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Alan Day

Breathing in and out to the bellows

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I remember quite clearly when I first started to play the Anglo that I was breathing in and out to the bellows movement .

The only problem was that on a long run push or pull I would be gasping for breath. Certain tunes I would be absolutely exhausted by the time I finished.

I managed to solve it by not playing the instrument at all . Taking deep breaths in and out and imagining that I was playing ,but keeping regular breathing. After some time I managed to cure myself of the habit ,which is just as well as I may have died from exhaustion.

Al

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When I don't try to sing along, I have no problem breathing.  However, when I try to self-accompany, it's a disaster....Can't go to a higher note without inhaling.  Even worse when I try to sing along with my harmonica.....Actually helped move me to Hayden duet.

 

I'll try your method.  Thanks!

 

David

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I used to do this when learning the melodeon years ago. At some point the need to breathe at the same time went away. Its a hilarious idea really. 

  

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This used to happen to me. I didn't realise it except occasionally when the bellows were close to being completely closed as I tried to get to the end of a phrase. Then I would find my lungs had run out of air too.

 

It doesn't happen any more. I don't know whether that's because I've developed better bellows control, got better quality instruments which have an ample air supply, or that I've just grown out of it.

 

LJ

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Me too. I grew out of it eventually. I don't recall doing anything special to cure this. I suspect that as I became more proficient the bellows changes became more automatic, and as I wasn't consciously thinking about it my breathing became normal.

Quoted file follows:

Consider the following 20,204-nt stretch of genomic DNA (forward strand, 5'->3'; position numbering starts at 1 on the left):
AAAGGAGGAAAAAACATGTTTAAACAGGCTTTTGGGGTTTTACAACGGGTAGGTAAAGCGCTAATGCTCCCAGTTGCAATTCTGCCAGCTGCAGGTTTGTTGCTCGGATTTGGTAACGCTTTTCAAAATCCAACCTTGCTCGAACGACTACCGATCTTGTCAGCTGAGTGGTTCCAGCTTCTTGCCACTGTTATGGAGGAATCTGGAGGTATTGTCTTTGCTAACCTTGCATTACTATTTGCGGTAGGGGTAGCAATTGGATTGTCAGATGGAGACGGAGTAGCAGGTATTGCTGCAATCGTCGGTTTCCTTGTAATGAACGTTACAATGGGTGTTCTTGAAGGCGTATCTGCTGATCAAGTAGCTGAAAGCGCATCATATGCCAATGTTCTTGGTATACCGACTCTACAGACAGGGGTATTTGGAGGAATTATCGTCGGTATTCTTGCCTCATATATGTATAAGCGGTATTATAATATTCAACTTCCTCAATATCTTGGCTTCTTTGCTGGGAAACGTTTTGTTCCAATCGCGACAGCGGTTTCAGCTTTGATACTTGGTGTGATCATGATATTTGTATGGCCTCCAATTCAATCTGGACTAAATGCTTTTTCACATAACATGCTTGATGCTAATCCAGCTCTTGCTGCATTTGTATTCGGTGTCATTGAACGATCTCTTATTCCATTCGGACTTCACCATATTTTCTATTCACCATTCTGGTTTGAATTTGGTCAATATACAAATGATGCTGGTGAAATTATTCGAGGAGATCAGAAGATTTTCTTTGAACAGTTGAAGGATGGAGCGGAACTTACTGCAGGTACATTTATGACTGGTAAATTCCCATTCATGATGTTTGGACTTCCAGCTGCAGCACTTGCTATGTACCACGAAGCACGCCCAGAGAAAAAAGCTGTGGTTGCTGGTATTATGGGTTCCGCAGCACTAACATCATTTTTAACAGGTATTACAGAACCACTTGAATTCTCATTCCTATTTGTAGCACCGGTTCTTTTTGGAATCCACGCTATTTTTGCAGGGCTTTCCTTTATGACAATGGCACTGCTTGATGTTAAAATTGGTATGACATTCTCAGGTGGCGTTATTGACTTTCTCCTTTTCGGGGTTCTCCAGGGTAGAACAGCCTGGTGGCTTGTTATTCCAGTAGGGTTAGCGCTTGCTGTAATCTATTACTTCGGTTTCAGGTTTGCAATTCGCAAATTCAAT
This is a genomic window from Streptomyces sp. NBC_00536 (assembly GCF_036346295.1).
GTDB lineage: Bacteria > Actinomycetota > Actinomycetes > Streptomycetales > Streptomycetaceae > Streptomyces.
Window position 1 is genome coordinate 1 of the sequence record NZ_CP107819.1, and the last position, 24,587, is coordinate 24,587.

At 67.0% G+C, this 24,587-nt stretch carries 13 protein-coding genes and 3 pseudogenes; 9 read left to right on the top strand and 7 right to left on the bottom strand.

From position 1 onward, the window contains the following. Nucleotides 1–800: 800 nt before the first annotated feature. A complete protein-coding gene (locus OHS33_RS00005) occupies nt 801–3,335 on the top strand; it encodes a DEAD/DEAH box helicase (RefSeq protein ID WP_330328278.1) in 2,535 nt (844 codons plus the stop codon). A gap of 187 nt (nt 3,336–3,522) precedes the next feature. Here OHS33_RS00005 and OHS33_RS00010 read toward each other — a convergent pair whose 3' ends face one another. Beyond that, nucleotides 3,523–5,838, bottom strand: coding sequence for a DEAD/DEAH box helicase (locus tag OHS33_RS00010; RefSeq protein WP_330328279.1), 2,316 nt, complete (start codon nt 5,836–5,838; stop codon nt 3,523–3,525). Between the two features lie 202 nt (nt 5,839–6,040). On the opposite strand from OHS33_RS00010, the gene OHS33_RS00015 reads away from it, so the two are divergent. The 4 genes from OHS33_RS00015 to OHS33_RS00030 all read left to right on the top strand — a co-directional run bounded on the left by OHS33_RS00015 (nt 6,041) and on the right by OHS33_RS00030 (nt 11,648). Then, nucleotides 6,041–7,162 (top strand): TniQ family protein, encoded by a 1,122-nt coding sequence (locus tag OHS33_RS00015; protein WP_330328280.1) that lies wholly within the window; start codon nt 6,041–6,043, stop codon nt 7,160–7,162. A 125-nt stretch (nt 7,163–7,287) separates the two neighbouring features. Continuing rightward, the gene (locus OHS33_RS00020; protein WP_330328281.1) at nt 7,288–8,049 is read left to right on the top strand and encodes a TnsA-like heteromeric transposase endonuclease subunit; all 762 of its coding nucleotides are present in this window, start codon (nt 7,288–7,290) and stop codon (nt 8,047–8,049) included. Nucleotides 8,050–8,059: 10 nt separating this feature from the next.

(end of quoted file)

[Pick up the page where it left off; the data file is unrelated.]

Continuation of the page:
I suspect this is a common affliction for novice players of push-pull instruments.

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Posted (edited)

Hey I'm glad it is not just me then, as I suffer greatly from this and it is really holding me back on Anglo over nearly three years. I guess though it is not as bad as it once was.

 

It creates a kind of tension which is hopeless, especially with ITM as air difficulties interfere greatly with phrasing, fluidity and rhythm.

 

Sometimes when practising I just stop, put the Anglo down, and carry out some stretching, relaxing and breathing exercises before continuing, and it seems to help.

 

Many many years ago I too recall having this problem with Melodeon and it eventually went away so I am hopeful. In the past I also played Chromatic Harmonica as well which has probably not helped (on English Concertina though, no problems at all).

 

I have tried the remedies usually recommended e.g. singing a continuous note, or taking a steady breath in one direction, while playing a scale. Difficult to do,  but without result really.

 

Ah well, press on...

Edited by Robin Tims
text improvement

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On 7/2/2020 at 7:21 AM, Jake Middleton-Metcalfe said: